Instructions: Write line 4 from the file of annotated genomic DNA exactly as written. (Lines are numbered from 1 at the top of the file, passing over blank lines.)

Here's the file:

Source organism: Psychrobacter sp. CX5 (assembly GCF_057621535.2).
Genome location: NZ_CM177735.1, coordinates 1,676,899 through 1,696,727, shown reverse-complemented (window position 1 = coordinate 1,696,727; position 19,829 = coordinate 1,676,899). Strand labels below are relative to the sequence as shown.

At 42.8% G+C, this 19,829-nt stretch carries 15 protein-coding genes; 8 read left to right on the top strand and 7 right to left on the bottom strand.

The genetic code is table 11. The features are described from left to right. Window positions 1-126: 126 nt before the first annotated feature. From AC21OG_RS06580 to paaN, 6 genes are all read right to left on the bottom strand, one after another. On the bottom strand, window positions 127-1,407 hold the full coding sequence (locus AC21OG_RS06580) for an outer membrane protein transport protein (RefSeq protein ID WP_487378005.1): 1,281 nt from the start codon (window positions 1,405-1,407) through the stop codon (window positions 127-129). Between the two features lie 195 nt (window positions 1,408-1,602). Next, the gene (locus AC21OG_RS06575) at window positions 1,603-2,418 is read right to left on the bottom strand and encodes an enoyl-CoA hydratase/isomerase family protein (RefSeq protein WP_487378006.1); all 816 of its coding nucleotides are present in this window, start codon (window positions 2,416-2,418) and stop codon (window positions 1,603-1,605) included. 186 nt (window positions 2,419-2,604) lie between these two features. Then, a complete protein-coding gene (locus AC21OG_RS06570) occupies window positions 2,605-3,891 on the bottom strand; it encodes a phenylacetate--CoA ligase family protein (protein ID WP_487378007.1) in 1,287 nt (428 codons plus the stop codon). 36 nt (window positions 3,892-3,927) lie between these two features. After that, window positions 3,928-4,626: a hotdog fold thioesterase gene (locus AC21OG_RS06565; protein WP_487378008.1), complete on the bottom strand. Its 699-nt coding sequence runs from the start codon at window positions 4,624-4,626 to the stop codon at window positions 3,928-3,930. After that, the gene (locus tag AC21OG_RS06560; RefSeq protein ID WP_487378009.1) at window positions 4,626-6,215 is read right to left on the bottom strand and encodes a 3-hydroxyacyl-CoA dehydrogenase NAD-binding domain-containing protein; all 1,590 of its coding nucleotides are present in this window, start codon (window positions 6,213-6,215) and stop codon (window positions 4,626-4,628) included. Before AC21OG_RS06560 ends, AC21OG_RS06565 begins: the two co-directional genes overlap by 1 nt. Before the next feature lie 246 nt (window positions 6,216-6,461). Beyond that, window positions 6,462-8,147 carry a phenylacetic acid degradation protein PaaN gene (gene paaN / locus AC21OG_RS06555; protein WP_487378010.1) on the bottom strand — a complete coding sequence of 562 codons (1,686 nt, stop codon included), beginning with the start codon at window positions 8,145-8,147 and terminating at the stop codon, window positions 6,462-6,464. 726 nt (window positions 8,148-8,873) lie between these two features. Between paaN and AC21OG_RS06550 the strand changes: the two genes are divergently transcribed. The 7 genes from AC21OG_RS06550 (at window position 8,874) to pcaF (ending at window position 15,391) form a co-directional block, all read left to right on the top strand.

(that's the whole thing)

The genetic code is table 11. The features are described from left to right. Window positions 1-126: 126 nt before the first annotated feature. From AC21OG_RS06580 to paaN, 6 genes are all read right to left on the bottom strand, one after another. On the bottom strand, window positions 127-1,407 hold the full coding sequence (locus AC21OG_RS06580) for an outer membrane protein transport protein (RefSeq protein ID WP_487378005.1): 1,281 nt from the start codon (window positions 1,405-1,407) through the stop codon (window positions 127-129). Between the two features lie 195 nt (window positions 1,408-1,602). Next, the gene (locus AC21OG_RS06575) at window positions 1,603-2,418 is read right to left on the bottom strand and encodes an enoyl-CoA hydratase/isomerase family protein (RefSeq protein WP_487378006.1); all 816 of its coding nucleotides are present in this window, start codon (window positions 2,416-2,418) and stop codon (window positions 1,603-1,605) included. 186 nt (window positions 2,419-2,604) lie between these two features. Then, a complete protein-coding gene (locus AC21OG_RS06570) occupies window positions 2,605-3,891 on the bottom strand; it encodes a phenylacetate--CoA ligase family protein (protein ID WP_487378007.1) in 1,287 nt (428 codons plus the stop codon). 36 nt (window positions 3,892-3,927) lie between these two features. After that, window positions 3,928-4,626: a hotdog fold thioesterase gene (locus AC21OG_RS06565; protein WP_487378008.1), complete on the bottom strand. Its 699-nt coding sequence runs from the start codon at window positions 4,624-4,626 to the stop codon at window positions 3,928-3,930. After that, the gene (locus tag AC21OG_RS06560; RefSeq protein ID WP_487378009.1) at window positions 4,626-6,215 is read right to left on the bottom strand and encodes a 3-hydroxyacyl-CoA dehydrogenase NAD-binding domain-containing protein; all 1,590 of its coding nucleotides are present in this window, start codon (window positions 6,213-6,215) and stop codon (window positions 4,626-4,628) included. Before AC21OG_RS06560 ends, AC21OG_RS06565 begins: the two co-directional genes overlap by 1 nt. Before the next feature lie 246 nt (window positions 6,216-6,461). Beyond that, window positions 6,462-8,147 carry a phenylacetic acid degradation protein PaaN gene (gene paaN / locus AC21OG_RS06555; protein WP_487378010.1) on the bottom strand — a complete coding sequence of 562 codons (1,686 nt, stop codon included), beginning with the start codon at window positions 8,145-8,147 and terminating at the stop codon, window positions 6,462-6,464. 726 nt (window positions 8,148-8,873) lie between these two features. Between paaN and AC21OG_RS06550 the strand changes: the two genes are divergently transcribed. The 7 genes from AC21OG_RS06550 (at window position 8,874) to pcaF (ending at window position 15,391) form a co-directional block, all read left to right on the top strand.